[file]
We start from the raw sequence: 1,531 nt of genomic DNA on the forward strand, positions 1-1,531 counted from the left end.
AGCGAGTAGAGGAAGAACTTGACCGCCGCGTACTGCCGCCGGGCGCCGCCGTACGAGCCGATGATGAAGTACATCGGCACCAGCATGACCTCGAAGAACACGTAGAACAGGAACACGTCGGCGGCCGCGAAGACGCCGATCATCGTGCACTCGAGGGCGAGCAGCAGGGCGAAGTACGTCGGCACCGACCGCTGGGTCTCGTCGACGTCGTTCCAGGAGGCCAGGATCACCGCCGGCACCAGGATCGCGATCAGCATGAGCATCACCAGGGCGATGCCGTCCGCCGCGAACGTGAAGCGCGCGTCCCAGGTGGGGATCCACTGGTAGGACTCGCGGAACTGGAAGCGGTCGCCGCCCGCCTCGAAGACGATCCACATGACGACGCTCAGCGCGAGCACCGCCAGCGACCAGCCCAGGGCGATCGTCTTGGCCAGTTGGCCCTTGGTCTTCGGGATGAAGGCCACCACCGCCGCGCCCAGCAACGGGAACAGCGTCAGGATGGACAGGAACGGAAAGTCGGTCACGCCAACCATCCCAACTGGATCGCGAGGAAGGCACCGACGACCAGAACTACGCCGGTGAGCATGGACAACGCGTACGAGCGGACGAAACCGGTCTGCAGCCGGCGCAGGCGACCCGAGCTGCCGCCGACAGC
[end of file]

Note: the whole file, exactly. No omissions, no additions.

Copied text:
We start from the raw sequence: 1,531 nt of genomic DNA on the forward strand, positions 1-1,531 counted from the left end.
AGCGAGTAGAGGAAGAACTTGACCGCCGCGTACTGCCGCCGGGCGCCGCCGTACGAGCCGATGATGAAGTACATCGGCACCAGCATGACCTCGAAGAACACGTAGAACAGGAACACGTCGGCGGCCGCGAAGACGCCGATCATCGTGCACTCGAGGGCGAGCAGCAGGGCGAAGTACGTCGGCACCGACCGCTGGGTCTCGTCGACGTCGTTCCAGGAGGCCAGGATCACCGCCGGCACCAGGATCGCGATCAGCATGAGCATCACCAGGGCGATGCCGTCCGCCGCGAACGTGAAGCGCGCGTCCCAGGTGGGGATCCACTGGTAGGACTCGCGGAACTGGAAGCGGTCGCCGCCCGCCTCGAAGACGATCCACATGACGACGCTCAGCGCGAGCACCGCCAGCGACCAGCCCAGGGCGATCGTCTTGGCCAGTTGGCCCTTGGTCTTCGGGATGAAGGCCACCACCGCCGCGCCCAGCAACGGGAACAGCGTCAGGATGGACAGGAACGGAAAGTCGGTCACGCCAACCATCCCAACTGGATCGCGAGGAAGGCACCGACGACCAGAACTACGCCGGTGAGCATGGACAACGCGTACGAGCGGACGAAACCGGTCTGCAGCCGGCGCAGGCGACCCGAGCTGCCGCCGACAGC